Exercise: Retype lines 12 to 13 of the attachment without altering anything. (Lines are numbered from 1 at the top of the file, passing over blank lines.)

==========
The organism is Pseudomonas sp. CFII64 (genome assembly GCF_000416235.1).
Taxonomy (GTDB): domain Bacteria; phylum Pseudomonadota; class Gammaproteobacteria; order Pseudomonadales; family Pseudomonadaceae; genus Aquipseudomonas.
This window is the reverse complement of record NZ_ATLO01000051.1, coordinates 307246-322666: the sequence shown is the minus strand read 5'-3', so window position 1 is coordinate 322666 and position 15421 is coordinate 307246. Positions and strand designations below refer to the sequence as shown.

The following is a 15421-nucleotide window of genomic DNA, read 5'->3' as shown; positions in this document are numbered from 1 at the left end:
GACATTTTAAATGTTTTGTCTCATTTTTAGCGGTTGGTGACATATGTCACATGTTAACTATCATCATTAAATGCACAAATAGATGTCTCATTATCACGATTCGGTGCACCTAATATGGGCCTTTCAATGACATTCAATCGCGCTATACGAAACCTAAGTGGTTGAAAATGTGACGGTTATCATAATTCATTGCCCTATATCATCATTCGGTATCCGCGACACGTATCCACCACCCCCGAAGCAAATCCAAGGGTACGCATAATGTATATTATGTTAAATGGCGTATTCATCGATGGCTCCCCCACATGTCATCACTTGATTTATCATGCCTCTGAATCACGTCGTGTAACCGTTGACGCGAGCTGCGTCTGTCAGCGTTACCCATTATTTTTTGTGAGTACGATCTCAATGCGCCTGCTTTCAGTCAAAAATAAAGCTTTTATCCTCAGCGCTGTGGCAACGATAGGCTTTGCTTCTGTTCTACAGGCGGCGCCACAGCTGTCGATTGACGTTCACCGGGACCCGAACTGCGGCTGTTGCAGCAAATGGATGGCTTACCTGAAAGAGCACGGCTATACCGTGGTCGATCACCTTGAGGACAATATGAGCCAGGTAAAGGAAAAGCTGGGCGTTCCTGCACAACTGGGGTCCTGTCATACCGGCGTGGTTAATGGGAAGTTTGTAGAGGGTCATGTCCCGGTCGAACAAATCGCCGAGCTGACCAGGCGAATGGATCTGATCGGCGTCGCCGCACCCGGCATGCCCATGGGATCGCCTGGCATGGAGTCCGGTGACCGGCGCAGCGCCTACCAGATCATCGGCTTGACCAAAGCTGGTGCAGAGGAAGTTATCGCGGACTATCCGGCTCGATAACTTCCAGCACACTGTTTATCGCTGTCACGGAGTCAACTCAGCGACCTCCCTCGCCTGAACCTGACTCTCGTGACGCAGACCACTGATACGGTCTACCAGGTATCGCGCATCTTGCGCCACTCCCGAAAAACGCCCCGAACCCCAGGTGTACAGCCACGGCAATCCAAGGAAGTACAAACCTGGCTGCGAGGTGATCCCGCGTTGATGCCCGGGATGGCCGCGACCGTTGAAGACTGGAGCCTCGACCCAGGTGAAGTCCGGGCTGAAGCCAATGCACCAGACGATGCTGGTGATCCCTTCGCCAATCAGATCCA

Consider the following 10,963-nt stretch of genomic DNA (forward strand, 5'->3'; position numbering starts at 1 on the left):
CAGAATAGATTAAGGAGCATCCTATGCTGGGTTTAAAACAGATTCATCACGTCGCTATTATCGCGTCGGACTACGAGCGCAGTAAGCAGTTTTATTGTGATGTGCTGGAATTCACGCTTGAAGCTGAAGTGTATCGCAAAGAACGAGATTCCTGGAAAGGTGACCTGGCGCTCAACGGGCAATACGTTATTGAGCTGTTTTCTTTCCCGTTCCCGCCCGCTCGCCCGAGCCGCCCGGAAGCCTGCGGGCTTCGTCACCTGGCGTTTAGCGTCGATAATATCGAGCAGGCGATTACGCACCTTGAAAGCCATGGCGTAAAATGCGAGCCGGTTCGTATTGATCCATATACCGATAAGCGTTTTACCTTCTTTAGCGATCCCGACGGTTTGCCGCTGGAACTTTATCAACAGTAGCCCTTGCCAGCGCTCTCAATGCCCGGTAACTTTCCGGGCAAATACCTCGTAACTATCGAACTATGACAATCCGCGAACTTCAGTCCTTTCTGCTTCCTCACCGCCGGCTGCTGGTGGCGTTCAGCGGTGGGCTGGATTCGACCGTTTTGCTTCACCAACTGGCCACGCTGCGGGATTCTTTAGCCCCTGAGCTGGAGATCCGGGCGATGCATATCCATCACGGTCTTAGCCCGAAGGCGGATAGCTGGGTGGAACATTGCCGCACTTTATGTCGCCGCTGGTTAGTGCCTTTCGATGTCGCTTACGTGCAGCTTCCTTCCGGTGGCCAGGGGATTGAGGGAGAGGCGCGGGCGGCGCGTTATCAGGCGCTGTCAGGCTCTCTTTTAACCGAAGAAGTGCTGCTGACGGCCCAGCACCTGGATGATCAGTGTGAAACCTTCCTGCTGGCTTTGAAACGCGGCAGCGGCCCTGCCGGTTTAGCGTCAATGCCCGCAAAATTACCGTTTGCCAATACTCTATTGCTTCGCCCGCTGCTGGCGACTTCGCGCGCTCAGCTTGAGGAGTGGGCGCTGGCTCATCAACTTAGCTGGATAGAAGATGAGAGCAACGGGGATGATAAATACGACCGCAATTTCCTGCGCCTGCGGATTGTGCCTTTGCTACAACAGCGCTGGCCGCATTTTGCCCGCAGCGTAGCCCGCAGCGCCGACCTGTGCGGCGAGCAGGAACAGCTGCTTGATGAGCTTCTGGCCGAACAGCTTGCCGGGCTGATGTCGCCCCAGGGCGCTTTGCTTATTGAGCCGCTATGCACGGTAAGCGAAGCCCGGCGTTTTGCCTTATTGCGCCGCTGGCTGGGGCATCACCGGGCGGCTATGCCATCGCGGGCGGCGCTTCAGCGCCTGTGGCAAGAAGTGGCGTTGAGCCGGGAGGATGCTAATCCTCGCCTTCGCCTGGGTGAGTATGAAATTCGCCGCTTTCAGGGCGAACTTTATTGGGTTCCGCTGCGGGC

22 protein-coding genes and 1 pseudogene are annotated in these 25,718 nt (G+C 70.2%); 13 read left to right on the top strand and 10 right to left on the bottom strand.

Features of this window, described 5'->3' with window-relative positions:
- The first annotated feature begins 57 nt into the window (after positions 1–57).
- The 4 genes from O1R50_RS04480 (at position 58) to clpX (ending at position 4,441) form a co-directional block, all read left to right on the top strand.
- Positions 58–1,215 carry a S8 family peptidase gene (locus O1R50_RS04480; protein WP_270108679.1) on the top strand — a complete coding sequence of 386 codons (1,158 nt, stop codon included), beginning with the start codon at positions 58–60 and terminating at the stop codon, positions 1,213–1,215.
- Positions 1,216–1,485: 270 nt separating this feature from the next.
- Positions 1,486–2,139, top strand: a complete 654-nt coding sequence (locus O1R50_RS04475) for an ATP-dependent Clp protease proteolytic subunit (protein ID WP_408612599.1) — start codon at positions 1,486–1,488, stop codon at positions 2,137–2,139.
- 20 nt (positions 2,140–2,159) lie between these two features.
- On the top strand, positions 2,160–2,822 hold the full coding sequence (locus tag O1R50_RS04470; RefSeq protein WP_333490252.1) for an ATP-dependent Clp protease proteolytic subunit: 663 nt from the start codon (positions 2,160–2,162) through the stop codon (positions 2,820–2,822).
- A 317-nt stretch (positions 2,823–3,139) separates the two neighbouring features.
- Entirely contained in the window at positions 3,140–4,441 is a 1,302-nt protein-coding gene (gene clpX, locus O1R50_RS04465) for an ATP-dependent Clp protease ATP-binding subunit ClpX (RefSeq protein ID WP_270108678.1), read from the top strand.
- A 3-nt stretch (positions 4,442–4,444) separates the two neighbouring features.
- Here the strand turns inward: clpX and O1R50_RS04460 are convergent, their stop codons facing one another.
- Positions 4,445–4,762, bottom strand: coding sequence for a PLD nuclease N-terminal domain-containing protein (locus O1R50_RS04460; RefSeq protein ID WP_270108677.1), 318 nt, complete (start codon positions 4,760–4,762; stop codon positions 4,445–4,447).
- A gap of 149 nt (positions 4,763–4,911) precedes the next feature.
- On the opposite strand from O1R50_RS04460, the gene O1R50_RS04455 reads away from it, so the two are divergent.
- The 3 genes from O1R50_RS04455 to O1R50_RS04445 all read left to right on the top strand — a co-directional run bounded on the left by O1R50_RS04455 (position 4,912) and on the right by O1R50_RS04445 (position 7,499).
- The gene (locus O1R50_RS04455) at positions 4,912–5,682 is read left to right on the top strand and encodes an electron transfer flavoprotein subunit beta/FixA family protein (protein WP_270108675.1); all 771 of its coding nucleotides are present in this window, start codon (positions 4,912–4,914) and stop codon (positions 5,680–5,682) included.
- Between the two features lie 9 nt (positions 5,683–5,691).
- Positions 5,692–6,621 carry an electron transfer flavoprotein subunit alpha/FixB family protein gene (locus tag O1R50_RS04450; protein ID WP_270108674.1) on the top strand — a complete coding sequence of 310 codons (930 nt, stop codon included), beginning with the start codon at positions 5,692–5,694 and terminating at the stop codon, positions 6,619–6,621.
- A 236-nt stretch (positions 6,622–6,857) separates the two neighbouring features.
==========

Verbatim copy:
- Positions 58–1,215 carry a S8 family peptidase gene (locus O1R50_RS04480; protein WP_270108679.1) on the top strand — a complete coding sequence of 386 codons (1,158 nt, stop codon included), beginning with the start codon at positions 58–60 and terminating at the stop codon, positions 1,213–1,215.
- Positions 1,216–1,485: 270 nt separating this feature from the next.